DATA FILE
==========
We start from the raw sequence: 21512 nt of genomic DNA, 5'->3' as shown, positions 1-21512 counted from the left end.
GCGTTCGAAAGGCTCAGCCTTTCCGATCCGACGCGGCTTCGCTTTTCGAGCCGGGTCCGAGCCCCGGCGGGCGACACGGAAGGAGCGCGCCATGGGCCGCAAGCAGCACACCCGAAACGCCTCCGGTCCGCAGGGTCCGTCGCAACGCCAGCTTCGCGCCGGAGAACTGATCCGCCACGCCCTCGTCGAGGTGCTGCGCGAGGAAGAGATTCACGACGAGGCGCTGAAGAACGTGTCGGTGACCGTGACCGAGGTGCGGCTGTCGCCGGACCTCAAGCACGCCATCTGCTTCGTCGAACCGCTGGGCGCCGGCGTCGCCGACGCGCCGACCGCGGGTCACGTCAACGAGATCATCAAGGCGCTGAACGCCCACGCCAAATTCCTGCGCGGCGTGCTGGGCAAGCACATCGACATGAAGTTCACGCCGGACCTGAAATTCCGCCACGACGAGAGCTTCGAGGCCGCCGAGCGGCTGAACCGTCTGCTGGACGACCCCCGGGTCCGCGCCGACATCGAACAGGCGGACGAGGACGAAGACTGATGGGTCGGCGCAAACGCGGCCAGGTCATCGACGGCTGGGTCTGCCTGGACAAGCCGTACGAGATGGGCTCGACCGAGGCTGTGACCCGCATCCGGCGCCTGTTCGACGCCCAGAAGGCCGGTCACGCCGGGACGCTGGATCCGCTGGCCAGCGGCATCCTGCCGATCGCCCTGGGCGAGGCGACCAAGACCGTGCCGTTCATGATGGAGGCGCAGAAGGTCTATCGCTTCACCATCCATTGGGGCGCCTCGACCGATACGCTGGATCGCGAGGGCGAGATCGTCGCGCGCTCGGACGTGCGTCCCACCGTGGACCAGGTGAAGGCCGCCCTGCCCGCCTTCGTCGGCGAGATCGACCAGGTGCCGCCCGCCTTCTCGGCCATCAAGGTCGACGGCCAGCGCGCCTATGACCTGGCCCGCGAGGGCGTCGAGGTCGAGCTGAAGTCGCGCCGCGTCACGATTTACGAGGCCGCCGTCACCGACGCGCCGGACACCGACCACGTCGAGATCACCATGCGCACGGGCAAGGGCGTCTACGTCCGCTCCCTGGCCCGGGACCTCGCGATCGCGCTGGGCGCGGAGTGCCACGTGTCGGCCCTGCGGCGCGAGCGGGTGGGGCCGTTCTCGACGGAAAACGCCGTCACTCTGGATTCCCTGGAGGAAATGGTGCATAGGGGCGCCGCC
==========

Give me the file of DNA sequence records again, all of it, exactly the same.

We start from the raw sequence: 21512 nt of genomic DNA, 5'->3' as shown, positions 1-21512 counted from the left end.
GCGTTCGAAAGGCTCAGCCTTTCCGATCCGACGCGGCTTCGCTTTTCGAGCCGGGTCCGAGCCCCGGCGGGCGACACGGAAGGAGCGCGCCATGGGCCGCAAGCAGCACACCCGAAACGCCTCCGGTCCGCAGGGTCCGTCGCAACGCCAGCTTCGCGCCGGAGAACTGATCCGCCACGCCCTCGTCGAGGTGCTGCGCGAGGAAGAGATTCACGACGAGGCGCTGAAGAACGTGTCGGTGACCGTGACCGAGGTGCGGCTGTCGCCGGACCTCAAGCACGCCATCTGCTTCGTCGAACCGCTGGGCGCCGGCGTCGCCGACGCGCCGACCGCGGGTCACGTCAACGAGATCATCAAGGCGCTGAACGCCCACGCCAAATTCCTGCGCGGCGTGCTGGGCAAGCACATCGACATGAAGTTCACGCCGGACCTGAAATTCCGCCACGACGAGAGCTTCGAGGCCGCCGAGCGGCTGAACCGTCTGCTGGACGACCCCCGGGTCCGCGCCGACATCGAACAGGCGGACGAGGACGAAGACTGATGGGTCGGCGCAAACGCGGCCAGGTCATCGACGGCTGGGTCTGCCTGGACAAGCCGTACGAGATGGGCTCGACCGAGGCTGTGACCCGCATCCGGCGCCTGTTCGACGCCCAGAAGGCCGGTCACGCCGGGACGCTGGATCCGCTGGCCAGCGGCATCCTGCCGATCGCCCTGGGCGAGGCGACCAAGACCGTGCCGTTCATGATGGAGGCGCAGAAGGTCTATCGCTTCACCATCCATTGGGGCGCCTCGACCGATACGCTGGATCGCGAGGGCGAGATCGTCGCGCGCTCGGACGTGCGTCCCACCGTGGACCAGGTGAAGGCCGCCCTGCCCGCCTTCGTCGGCGAGATCGACCAGGTGCCGCCCGCCTTCTCGGCCATCAAGGTCGACGGCCAGCGCGCCTATGACCTGGCCCGCGAGGGCGTCGAGGTCGAGCTGAAGTCGCGCCGCGTCACGATTTACGAGGCCGCCGTCACCGACGCGCCGGACACCGACCACGTCGAGATCACCATGCGCACGGGCAAGGGCGTCTACGTCCGCTCCCTGGCCCGGGACCTCGCGATCGCGCTGGGCGCGGAGTGCCACGTGTCGGCCCTGCGGCGCGAGCGGGTGGGGCCGTTCTCGACGGAAAACGCCGTCACTCTGGATTCCCTGGAGGAAATGGTGCATAGGGGCGCCGCC